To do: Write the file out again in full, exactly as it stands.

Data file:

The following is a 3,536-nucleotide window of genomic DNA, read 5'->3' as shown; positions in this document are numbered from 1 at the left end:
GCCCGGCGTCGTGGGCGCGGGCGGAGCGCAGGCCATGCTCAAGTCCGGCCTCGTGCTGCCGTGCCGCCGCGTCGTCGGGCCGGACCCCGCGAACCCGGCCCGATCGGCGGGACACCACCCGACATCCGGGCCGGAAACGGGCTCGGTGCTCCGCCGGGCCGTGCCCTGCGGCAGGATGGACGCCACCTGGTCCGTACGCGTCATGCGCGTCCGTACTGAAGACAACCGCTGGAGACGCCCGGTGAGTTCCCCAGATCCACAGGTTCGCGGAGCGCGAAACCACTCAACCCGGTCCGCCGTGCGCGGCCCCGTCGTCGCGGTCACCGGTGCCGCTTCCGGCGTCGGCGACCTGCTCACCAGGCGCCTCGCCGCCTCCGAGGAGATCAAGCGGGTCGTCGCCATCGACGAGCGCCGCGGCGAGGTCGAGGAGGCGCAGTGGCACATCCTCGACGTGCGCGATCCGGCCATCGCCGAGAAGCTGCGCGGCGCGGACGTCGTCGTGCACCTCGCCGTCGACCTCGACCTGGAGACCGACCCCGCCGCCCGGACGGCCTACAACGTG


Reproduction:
The following is a 3,536-nucleotide window of genomic DNA, read 5'->3' as shown; positions in this document are numbered from 1 at the left end:
GCCCGGCGTCGTGGGCGCGGGCGGAGCGCAGGCCATGCTCAAGTCCGGCCTCGTGCTGCCGTGCCGCCGCGTCGTCGGGCCGGACCCCGCGAACCCGGCCCGATCGGCGGGACACCACCCGACATCCGGGCCGGAAACGGGCTCGGTGCTCCGCCGGGCCGTGCCCTGCGGCAGGATGGACGCCACCTGGTCCGTACGCGTCATGCGCGTCCGTACTGAAGACAACCGCTGGAGACGCCCGGTGAGTTCCCCAGATCCACAGGTTCGCGGAGCGCGAAACCACTCAACCCGGTCCGCCGTGCGCGGCCCCGTCGTCGCGGTCACCGGTGCCGCTTCCGGCGTCGGCGACCTGCTCACCAGGCGCCTCGCCGCCTCCGAGGAGATCAAGCGGGTCGTCGCCATCGACGAGCGCCGCGGCGAGGTCGAGGAGGCGCAGTGGCACATCCTCGACGTGCGCGATCCGGCCATCGCCGAGAAGCTGCGCGGCGCGGACGTCGTCGTGCACCTCGCCGTCGACCTCGACCTGGAGACCGACCCCGCCGCCCGGACGGCCTACAACGTG